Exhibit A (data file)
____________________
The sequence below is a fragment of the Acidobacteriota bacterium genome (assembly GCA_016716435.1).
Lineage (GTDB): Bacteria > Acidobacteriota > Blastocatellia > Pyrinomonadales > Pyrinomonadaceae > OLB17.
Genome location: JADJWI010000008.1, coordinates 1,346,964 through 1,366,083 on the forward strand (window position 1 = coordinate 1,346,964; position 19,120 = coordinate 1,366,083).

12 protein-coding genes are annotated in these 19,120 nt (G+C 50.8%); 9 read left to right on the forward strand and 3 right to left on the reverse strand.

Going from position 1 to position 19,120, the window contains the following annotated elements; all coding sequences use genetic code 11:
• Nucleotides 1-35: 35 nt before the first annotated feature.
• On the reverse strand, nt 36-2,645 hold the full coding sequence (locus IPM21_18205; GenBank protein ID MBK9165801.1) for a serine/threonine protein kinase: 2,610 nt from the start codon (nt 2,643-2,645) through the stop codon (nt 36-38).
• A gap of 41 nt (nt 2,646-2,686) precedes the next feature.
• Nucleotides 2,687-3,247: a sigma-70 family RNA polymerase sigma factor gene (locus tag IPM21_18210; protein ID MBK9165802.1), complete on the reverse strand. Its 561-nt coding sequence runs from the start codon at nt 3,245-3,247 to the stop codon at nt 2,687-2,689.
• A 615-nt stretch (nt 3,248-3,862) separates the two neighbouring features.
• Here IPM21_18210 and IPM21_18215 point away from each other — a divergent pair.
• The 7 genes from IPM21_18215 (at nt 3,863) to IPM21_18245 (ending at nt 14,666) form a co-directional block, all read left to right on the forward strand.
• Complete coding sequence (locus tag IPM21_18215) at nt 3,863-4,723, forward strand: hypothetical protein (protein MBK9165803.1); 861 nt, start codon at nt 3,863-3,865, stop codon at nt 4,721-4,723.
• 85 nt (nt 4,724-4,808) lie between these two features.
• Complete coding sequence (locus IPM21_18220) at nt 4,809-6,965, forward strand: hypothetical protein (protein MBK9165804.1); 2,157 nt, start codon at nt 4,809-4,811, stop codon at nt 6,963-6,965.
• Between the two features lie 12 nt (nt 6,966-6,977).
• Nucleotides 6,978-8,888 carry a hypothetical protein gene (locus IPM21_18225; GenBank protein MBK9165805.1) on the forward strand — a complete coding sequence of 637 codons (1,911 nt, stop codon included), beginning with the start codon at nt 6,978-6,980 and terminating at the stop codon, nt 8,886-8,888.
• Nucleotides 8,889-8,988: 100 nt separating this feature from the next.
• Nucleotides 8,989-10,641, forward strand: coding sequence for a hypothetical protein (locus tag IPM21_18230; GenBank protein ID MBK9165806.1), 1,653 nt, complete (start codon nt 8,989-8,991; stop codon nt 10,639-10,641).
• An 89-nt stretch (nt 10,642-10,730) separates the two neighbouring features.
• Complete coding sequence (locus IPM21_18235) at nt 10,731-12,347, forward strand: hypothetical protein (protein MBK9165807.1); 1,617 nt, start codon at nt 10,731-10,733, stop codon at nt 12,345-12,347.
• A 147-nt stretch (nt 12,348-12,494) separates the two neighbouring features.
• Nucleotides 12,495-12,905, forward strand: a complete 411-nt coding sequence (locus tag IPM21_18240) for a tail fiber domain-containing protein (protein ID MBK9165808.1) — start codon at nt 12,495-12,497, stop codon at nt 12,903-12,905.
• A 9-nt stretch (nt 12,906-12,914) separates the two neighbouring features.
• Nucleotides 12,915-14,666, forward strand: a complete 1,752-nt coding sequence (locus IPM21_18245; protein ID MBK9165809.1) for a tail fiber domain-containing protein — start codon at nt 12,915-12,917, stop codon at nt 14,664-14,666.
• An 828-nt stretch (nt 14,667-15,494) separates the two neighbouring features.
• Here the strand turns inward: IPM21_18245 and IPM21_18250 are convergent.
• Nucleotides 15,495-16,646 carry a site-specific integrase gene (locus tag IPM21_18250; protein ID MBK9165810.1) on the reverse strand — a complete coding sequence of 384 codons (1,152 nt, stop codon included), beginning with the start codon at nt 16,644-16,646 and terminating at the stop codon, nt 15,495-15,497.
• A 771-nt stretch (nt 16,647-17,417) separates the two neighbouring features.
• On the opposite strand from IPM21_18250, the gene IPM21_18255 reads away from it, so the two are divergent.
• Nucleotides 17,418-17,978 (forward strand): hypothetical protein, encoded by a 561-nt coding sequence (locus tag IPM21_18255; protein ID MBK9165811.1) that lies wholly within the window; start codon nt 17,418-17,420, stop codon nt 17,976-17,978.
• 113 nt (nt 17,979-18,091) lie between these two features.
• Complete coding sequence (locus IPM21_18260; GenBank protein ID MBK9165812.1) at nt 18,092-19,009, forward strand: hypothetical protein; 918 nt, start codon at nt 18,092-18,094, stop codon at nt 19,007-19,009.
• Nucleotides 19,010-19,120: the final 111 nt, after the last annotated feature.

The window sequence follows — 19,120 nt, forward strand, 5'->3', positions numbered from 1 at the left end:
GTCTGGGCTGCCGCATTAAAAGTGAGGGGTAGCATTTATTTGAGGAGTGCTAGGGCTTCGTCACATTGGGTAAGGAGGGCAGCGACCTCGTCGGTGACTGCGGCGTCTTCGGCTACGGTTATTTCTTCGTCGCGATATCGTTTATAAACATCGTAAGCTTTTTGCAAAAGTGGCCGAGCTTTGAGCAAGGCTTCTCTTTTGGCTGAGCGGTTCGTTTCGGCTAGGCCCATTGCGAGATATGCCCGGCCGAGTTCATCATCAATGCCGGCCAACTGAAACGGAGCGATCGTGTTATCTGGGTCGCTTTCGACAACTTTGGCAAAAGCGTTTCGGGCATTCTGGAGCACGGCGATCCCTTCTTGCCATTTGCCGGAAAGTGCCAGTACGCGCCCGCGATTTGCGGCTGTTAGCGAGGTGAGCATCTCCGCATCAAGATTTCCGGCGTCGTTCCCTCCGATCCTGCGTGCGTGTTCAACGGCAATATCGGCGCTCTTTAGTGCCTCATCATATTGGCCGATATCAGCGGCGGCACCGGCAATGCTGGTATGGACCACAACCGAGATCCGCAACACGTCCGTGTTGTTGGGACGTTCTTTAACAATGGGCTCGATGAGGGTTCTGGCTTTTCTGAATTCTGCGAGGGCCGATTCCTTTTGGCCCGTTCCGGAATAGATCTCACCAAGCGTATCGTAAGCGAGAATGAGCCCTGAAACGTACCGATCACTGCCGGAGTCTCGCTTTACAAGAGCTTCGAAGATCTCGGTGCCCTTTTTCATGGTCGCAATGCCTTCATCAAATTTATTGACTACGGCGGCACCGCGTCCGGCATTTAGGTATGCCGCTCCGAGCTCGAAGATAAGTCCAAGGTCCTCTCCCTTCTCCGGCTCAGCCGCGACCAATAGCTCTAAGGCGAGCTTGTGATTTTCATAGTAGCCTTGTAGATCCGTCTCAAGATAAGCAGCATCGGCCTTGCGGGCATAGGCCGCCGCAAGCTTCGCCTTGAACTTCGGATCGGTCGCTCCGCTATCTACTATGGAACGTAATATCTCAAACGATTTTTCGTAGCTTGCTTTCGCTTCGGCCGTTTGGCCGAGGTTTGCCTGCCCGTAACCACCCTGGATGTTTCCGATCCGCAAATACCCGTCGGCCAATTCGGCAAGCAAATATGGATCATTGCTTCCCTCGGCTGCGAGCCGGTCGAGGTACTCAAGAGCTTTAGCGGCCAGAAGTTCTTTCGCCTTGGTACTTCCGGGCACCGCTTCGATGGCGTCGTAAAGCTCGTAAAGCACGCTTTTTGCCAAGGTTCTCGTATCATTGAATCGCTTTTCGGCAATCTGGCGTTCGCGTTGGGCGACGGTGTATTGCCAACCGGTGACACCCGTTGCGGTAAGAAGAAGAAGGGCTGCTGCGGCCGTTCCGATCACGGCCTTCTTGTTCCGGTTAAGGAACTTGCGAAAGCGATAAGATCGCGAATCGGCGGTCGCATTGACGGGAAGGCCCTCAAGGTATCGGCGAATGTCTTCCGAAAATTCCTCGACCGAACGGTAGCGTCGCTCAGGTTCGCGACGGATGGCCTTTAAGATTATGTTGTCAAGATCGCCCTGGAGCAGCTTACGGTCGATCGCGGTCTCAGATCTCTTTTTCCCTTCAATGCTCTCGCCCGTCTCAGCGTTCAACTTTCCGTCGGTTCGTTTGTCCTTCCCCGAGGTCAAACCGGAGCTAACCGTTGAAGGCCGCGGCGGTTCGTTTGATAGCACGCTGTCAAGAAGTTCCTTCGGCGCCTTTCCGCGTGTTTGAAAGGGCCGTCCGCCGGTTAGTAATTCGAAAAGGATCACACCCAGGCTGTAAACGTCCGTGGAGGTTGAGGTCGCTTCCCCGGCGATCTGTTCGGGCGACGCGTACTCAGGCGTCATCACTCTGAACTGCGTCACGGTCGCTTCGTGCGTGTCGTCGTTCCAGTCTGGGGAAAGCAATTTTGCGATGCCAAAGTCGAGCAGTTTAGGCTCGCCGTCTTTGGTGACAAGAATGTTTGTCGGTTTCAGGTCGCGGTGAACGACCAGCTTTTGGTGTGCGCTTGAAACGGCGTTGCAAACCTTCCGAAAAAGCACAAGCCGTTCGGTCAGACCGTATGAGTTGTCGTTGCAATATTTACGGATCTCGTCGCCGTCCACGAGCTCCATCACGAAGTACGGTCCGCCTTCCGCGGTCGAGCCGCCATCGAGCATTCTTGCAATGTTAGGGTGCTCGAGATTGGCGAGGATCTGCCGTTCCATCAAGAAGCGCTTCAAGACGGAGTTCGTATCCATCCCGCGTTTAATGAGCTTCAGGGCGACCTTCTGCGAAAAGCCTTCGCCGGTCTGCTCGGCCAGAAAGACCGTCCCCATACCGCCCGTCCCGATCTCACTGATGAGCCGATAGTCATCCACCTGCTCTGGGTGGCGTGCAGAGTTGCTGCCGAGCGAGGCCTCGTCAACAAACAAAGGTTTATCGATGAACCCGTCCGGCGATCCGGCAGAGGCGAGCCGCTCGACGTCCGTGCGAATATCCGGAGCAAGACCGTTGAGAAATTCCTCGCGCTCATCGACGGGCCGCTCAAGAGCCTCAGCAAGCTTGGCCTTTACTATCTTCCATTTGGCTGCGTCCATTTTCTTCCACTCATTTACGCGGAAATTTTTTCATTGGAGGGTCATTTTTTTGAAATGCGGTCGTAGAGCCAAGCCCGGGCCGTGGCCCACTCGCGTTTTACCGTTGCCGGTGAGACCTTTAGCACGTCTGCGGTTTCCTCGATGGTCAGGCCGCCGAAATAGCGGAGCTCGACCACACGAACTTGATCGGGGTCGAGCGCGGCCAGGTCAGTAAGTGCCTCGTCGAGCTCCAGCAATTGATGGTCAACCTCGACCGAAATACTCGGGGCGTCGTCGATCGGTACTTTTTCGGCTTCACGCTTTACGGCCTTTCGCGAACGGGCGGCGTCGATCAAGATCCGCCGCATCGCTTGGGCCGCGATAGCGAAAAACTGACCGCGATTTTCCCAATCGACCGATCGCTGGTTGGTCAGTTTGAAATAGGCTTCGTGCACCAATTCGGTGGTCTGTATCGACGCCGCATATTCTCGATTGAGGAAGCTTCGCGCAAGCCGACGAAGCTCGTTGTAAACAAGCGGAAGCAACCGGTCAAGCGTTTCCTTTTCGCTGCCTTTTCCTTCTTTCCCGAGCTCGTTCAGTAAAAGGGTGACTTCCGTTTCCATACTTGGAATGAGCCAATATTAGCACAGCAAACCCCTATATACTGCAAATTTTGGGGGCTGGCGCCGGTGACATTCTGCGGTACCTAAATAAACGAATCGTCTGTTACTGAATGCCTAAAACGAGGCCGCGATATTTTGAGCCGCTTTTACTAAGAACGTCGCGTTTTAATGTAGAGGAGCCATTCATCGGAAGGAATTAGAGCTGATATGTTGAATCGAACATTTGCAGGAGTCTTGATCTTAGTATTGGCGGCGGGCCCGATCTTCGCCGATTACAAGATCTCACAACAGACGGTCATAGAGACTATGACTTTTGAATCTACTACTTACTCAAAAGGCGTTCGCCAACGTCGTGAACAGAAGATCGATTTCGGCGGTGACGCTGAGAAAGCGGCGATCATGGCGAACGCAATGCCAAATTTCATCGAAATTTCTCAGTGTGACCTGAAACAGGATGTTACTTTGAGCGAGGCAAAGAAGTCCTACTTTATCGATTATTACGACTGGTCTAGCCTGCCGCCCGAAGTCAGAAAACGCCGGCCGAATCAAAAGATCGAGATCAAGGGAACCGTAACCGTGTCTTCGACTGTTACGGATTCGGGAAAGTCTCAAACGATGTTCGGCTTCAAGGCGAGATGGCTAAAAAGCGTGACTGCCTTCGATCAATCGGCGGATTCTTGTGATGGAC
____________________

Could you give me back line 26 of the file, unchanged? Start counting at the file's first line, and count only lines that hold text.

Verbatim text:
• An 828-nt stretch (nt 14,667-15,494) separates the two neighbouring features.